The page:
Depression Awareness Month- What does it feel like?

Posted October 26th, 2014 by

Here at PatientsLikeMe, there are thousands of people sharing their experiences with more than a dozen mental health conditions, including 15,000 patients who report major depressive disorder and 1,700 patients who report postpartum depression. What do they have to say? This word cloud has some of the most commonly used phrases on our mental health forum.

It gives you a feel of the many emotions, concerns and thoughts that surround the topic of mental health. But the best way to increase awareness and knowledge, we believe, is to learn from real patients. To help show what it’s like to live with depression, we thought we’d share some of our members’ candid answers to the question, “What does your depression feel like?”

  • “My last depressive state felt like I was in a well with no way to get out. I would be near the top, but oops….down I go. I truly felt that I would not be able to pull myself out of this one. I felt hopeless, worthless and so damn stupid, because I could not be like other people, or should say what I think are normal people.”
  • “It feels like living in a glass box. You can see the rest of the world going about life, laughing, bustling about, doing things, but they can’t see you or hear you, or touch you, or notice you at all, and you cannot remember how to do the things that they are doing, like laughing, and just being ordinary and satisfied with it. You are totally alone although surrounded by people.”
  • “It feels like walking in a dimly lit hallway (or totally black, depending on the severity) with no exit in sight and no one else around.  You keep walking hoping to come to the end, trying to feel along the walls for some sort of door that will take you out of this tunnel, but to no success. At the beginning you feel like there has to be an end or a door of some sort – something to get you out, but as you keep walking, your hopes damper by each step. You try yelling for help, but no one hears you.”
  • “Depression is very much like feeling as if I have no arms nor legs and (what’s left of) my body is upright in the middle of a road on a cold, dark, foggy morning. I can’t run. I can’t walk or crawl. In fact, I have no options. I have no memory of how I came to be there. I know I’m going to die, I don’t know when or exactly how. There’s nobody around who sees me or understands my situation. If somebody gets close by and I scream, they’ll run away in fear. My family has no idea where I am and I’m alone… except for the headlights down the road.”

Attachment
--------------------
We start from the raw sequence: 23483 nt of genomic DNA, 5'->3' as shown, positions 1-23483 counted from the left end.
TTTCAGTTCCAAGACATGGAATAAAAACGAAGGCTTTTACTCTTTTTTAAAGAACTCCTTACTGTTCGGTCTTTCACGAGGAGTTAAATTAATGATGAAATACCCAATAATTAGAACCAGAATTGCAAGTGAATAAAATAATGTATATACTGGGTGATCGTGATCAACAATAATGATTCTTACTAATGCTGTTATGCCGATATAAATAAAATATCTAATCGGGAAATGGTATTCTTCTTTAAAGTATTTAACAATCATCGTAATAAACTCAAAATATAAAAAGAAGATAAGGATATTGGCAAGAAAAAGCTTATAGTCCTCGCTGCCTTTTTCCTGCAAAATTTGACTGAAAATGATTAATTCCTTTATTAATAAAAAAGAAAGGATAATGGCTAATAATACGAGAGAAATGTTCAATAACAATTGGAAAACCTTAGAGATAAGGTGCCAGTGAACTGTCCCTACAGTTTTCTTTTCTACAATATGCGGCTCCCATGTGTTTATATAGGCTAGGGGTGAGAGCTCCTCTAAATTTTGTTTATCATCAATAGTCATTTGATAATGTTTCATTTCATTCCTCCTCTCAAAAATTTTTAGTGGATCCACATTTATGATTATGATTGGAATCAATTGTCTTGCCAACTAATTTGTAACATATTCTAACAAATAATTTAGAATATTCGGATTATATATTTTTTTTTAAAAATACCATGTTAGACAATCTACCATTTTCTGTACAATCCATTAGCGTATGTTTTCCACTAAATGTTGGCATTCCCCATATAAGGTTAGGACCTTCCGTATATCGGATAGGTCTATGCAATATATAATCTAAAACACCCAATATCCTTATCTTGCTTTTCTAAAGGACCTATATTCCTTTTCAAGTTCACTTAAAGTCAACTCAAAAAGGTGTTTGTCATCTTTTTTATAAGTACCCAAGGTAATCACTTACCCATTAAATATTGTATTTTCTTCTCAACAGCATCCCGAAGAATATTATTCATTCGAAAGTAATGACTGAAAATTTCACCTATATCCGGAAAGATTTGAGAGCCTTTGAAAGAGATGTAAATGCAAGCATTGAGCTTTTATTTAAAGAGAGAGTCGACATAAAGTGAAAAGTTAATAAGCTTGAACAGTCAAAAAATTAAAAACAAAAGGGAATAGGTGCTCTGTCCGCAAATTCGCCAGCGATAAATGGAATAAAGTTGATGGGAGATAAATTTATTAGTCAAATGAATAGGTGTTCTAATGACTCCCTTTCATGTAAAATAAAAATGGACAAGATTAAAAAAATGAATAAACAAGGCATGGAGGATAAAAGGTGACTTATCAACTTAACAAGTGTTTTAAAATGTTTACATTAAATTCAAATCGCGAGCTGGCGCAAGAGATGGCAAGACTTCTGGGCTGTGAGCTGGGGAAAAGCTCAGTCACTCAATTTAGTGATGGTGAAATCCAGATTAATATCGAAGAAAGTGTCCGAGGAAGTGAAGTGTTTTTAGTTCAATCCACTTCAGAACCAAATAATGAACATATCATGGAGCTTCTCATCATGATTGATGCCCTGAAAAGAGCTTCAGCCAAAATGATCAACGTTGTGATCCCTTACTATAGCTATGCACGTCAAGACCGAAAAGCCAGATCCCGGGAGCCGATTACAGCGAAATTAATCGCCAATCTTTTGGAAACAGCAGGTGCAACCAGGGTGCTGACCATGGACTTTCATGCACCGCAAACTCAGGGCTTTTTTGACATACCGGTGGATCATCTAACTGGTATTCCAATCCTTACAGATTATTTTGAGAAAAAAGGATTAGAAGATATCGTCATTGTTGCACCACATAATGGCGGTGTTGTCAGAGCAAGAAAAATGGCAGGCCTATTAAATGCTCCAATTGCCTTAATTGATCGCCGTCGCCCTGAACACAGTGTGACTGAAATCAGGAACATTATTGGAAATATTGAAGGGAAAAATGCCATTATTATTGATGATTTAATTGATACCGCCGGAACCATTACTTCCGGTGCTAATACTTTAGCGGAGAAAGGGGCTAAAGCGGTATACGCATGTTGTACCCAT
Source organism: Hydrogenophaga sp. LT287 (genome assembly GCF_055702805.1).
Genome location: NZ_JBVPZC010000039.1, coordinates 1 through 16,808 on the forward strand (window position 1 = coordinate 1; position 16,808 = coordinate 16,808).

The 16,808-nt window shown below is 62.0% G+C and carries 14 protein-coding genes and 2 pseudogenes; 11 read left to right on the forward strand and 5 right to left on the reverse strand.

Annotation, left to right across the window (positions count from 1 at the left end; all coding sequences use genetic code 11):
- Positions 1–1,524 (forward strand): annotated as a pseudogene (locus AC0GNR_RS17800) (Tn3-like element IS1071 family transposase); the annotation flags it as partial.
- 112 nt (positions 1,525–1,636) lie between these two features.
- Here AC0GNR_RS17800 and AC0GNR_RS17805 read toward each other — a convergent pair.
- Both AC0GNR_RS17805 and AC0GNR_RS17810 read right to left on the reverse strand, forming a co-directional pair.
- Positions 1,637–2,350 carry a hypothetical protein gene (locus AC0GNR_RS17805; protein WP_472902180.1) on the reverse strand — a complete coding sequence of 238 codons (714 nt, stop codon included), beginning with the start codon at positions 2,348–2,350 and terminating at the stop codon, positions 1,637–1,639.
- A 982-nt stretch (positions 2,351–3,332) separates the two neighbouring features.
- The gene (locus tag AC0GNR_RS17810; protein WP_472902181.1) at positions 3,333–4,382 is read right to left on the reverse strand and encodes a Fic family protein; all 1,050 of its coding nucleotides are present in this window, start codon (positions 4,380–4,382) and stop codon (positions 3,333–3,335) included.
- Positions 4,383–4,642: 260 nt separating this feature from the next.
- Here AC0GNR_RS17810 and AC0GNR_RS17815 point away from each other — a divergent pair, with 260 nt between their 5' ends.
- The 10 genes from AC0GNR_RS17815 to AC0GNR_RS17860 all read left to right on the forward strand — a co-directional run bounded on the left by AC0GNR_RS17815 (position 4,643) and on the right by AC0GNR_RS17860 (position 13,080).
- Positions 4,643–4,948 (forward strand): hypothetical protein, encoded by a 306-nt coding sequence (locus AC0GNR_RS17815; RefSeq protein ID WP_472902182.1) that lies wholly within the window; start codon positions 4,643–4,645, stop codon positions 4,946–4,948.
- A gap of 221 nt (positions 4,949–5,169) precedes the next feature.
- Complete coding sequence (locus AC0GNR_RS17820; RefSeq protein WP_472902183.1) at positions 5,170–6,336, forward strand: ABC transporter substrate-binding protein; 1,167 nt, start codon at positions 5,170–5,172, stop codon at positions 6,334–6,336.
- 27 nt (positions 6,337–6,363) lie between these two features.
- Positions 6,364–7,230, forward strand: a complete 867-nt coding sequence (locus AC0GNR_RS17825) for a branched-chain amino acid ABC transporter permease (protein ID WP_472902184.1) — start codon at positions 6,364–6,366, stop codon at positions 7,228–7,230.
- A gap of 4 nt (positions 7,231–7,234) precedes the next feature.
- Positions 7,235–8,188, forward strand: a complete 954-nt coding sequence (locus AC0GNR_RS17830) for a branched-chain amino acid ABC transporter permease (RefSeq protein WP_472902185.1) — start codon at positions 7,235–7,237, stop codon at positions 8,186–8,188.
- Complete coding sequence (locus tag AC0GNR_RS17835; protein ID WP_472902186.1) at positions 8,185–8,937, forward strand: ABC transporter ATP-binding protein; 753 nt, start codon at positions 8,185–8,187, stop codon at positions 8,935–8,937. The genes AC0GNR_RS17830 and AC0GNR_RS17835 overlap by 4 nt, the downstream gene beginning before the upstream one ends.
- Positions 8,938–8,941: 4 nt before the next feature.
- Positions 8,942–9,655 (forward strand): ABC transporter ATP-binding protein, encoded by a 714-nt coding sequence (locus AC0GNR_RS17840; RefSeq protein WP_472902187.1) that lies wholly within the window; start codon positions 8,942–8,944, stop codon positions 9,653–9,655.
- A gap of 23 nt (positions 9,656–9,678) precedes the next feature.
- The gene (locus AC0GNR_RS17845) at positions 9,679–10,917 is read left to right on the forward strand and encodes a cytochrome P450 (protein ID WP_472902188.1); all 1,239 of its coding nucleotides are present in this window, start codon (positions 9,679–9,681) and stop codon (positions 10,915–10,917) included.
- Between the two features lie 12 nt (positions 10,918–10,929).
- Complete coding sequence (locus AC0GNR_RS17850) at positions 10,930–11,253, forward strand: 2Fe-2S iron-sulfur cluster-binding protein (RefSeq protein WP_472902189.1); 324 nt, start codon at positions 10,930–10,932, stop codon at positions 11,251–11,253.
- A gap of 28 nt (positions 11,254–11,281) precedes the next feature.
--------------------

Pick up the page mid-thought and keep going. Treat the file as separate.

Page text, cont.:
Can you relate to any of these descriptions? If you’ve battled depression, we encourage you to join our growing mental health community and connect with patients just like you.

Share this post on Twitter and help spread the word for depression.


One Comment

  1. I am a new member. I am astonished at the number of websites such as this one on which I find nothing concerning new developments in connection with major depression. These are revolutionary. Ketamine has been approved by the FDA for use as as an anesthetic on humans and animals for many, many years. Some years ago it was found that it relieved treatment-resistant depression in hours. Trials have been conducted but to date it has not been approved for use with depression. However, because of the tremendous demand it has been administered in institutional settings and by a number of clinicians around the country. Much, much more could be said. See report on the work done by researchers Dr. Zarate, with NIMH, Dr. Charney, Dean, Ichan School of Medicine at Mt. Sinai Hospital, Dr. Krystal, Chair of Psychiatry at Yale School of Medicine. This report dated 3-13-14 is found on the website of Brain & Behavior Research Foundation (bbrfoundation.org). See the Ketamine Advocacy website and the report of Steven Levine, a board certified psychiatrist, on his website, heplive.com.
    There is also Transcranial Magnetic Stimulation (“TMS”). It has been approved for depressive treatment. It has no side effects. Requires only treatment in-office, by sitting in a chair with a head set containing the magnetic devices. No anesthetic. After about 40 minutes the patient is able to go to work or otherwise continue normal activities. The difficulties are cost and time consumption. The acute phase requires 5 treatments per week for 6 weeks and then they are tapered (tapering not always required). See report dated 9-17-14 on the Medscape website.
    Even newer and perhaps more promising is Low Field Magnetic Stimulation. Here again the effect is rapid mood elevation, a miniscule amount of magnetic stimulation with no side effects. See report dated 7-24-14 on website of Medical News Today.
    This has, of necessity, been very brief. Reports of these developments are found on numerous medical websites.

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